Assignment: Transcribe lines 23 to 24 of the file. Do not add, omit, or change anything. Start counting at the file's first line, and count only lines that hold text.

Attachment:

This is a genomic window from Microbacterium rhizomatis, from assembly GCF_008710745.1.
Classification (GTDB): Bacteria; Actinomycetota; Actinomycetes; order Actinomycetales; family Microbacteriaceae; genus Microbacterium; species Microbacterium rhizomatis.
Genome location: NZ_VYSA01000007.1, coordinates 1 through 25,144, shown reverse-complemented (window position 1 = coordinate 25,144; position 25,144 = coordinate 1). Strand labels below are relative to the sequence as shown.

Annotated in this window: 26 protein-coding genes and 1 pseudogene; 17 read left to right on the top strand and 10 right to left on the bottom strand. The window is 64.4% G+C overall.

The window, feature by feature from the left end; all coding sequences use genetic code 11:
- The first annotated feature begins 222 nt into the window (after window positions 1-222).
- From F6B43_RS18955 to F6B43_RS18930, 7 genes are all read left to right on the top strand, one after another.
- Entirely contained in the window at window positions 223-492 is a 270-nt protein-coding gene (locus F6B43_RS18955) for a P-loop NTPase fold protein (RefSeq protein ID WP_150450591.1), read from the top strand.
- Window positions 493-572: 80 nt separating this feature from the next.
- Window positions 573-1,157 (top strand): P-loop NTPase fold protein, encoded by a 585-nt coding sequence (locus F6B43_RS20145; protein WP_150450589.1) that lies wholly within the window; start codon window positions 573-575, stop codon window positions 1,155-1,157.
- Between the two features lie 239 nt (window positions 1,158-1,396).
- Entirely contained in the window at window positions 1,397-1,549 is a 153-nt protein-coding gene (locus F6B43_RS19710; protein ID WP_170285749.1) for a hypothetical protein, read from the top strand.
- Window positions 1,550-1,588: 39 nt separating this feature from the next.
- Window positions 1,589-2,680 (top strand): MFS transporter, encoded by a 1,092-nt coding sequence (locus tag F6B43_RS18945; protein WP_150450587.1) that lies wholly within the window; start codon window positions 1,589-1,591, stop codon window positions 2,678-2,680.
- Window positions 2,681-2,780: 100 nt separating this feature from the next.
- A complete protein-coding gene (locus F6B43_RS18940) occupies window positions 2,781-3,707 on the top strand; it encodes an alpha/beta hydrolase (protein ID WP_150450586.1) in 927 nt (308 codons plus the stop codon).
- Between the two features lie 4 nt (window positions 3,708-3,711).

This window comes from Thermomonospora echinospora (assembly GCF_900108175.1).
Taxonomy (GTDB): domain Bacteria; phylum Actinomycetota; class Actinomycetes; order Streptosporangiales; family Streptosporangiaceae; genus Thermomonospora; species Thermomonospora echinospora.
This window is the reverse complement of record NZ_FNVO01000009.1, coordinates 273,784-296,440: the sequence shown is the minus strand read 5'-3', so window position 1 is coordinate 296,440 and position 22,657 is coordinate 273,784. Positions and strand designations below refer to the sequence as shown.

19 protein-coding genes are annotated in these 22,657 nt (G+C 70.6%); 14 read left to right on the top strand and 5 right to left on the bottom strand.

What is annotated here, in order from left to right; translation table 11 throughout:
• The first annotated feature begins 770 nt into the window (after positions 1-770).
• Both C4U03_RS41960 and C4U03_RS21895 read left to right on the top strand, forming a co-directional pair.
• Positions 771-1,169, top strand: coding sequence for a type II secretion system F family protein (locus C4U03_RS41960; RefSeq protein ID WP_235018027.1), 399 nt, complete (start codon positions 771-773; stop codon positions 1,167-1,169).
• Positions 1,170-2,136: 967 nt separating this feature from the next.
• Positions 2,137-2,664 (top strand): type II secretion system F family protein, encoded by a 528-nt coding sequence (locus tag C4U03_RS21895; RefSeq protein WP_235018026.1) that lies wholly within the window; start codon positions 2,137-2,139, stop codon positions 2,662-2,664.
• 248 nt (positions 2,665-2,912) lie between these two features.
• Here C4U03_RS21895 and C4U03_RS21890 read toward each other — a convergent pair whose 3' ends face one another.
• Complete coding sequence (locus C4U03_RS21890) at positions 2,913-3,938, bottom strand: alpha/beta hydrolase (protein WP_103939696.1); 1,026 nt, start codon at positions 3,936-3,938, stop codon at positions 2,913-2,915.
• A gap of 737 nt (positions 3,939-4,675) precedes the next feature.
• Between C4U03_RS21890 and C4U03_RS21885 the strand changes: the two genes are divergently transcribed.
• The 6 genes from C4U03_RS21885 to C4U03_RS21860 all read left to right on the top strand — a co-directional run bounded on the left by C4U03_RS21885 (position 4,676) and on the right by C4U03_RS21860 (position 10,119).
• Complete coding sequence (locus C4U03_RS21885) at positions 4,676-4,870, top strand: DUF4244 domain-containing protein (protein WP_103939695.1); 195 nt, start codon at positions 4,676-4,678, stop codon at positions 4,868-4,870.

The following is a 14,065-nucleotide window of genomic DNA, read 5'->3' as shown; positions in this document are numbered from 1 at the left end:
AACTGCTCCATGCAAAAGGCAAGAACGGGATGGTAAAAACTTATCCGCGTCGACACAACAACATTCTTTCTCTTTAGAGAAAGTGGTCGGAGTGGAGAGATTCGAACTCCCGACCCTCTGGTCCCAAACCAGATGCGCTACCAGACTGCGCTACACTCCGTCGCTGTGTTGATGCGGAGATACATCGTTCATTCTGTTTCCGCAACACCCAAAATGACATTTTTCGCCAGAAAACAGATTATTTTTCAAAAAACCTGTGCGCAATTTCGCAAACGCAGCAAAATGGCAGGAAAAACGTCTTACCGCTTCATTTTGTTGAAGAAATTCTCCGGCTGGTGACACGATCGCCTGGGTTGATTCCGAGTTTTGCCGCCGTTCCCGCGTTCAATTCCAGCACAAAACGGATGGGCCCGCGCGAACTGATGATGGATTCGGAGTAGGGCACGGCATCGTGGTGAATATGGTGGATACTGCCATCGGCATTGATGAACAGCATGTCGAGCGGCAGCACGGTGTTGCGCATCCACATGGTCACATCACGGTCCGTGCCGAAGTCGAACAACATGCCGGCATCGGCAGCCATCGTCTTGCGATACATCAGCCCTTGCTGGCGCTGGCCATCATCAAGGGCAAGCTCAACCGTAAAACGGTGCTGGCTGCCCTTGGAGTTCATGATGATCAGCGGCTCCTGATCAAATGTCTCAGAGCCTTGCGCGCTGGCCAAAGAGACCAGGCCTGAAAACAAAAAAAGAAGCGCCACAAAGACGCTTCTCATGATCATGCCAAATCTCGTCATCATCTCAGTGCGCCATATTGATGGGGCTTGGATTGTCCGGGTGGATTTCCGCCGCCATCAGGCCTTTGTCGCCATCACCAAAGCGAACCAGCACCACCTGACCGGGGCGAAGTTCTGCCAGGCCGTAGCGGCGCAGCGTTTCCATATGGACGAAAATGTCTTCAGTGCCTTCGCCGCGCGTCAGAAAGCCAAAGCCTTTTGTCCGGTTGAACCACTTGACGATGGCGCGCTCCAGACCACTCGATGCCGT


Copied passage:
• The first annotated feature begins 770 nt into the window (after positions 1-770).
• Both C4U03_RS41960 and C4U03_RS21895 read left to right on the top strand, forming a co-directional pair.